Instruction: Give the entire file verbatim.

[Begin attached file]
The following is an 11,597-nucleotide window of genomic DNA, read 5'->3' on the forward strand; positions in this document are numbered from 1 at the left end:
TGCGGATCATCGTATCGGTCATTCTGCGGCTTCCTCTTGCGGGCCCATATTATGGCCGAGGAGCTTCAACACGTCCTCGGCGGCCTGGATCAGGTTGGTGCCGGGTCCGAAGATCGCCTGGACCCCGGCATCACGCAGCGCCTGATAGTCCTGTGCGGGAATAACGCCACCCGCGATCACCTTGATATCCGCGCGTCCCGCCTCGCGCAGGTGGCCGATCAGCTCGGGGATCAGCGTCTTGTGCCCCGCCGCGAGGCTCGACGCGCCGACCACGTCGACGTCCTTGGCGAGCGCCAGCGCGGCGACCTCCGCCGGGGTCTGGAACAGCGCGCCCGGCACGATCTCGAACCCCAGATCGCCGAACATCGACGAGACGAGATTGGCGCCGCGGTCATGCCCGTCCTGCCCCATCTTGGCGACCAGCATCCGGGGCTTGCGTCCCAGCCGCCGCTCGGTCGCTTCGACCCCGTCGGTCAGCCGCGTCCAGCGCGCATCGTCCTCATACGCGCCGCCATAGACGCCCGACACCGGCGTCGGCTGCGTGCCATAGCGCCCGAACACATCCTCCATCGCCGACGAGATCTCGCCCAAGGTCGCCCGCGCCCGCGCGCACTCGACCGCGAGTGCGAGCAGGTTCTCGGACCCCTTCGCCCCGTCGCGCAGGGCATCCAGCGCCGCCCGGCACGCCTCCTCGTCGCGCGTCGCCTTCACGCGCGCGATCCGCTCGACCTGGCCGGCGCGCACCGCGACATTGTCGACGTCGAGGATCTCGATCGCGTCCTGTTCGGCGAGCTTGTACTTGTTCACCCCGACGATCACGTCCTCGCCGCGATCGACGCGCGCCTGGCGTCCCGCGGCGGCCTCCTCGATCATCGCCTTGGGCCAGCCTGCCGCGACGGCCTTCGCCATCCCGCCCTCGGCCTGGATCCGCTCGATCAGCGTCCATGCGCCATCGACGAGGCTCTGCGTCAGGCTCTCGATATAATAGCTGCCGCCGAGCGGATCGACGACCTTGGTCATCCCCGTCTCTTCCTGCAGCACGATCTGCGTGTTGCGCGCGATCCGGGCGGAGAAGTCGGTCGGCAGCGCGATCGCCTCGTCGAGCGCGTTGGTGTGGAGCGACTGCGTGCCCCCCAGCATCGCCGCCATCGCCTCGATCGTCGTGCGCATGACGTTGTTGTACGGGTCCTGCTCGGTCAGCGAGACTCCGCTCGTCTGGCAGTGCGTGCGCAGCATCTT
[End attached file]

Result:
The following is an 11,597-nucleotide window of genomic DNA, read 5'->3' on the forward strand; positions in this document are numbered from 1 at the left end:
TGCGGATCATCGTATCGGTCATTCTGCGGCTTCCTCTTGCGGGCCCATATTATGGCCGAGGAGCTTCAACACGTCCTCGGCGGCCTGGATCAGGTTGGTGCCGGGTCCGAAGATCGCCTGGACCCCGGCATCACGCAGCGCCTGATAGTCCTGTGCGGGAATAACGCCACCCGCGATCACCTTGATATCCGCGCGTCCCGCCTCGCGCAGGTGGCCGATCAGCTCGGGGATCAGCGTCTTGTGCCCCGCCGCGAGGCTCGACGCGCCGACCACGTCGACGTCCTTGGCGAGCGCCAGCGCGGCGACCTCCGCCGGGGTCTGGAACAGCGCGCCCGGCACGATCTCGAACCCCAGATCGCCGAACATCGACGAGACGAGATTGGCGCCGCGGTCATGCCCGTCCTGCCCCATCTTGGCGACCAGCATCCGGGGCTTGCGTCCCAGCCGCCGCTCGGTCGCTTCGACCCCGTCGGTCAGCCGCGTCCAGCGCGCATCGTCCTCATACGCGCCGCCATAGACGCCCGACACCGGCGTCGGCTGCGTGCCATAGCGCCCGAACACATCCTCCATCGCCGACGAGATCTCGCCCAAGGTCGCCCGCGCCCGCGCGCACTCGACCGCGAGTGCGAGCAGGTTCTCGGACCCCTTCGCCCCGTCGCGCAGGGCATCCAGCGCCGCCCGGCACGCCTCCTCGTCGCGCGTCGCCTTCACGCGCGCGATCCGCTCGACCTGGCCGGCGCGCACCGCGACATTGTCGACGTCGAGGATCTCGATCGCGTCCTGTTCGGCGAGCTTGTACTTGTTCACCCCGACGATCACGTCCTCGCCGCGATCGACGCGCGCCTGGCGTCCCGCGGCGGCCTCCTCGATCATCGCCTTGGGCCAGCCTGCCGCGACGGCCTTCGCCATCCCGCCCTCGGCCTGGATCCGCTCGATCAGCGTCCATGCGCCATCGACGAGGCTCTGCGTCAGGCTCTCGATATAATAGCTGCCGCCGAGCGGATCGACGACCTTGGTCATCCCCGTCTCTTCCTGCAGCACGATCTGCGTGTTGCGCGCGATCCGGGCGGAGAAGTCGGTCGGCAGCGCGATCGCCTCGTCGAGCGCGTTGGTGTGGAGCGACTGCGTGCCCCCCAGCATCGCCGCCATCGCCTCGATCGTCGTGCGCATGACGTTGTTGTACGGGTCCTGCTCGGTCAGCGAGACTCCGCTCGTCTGGCAGTGCGTGCGCAGCATCTT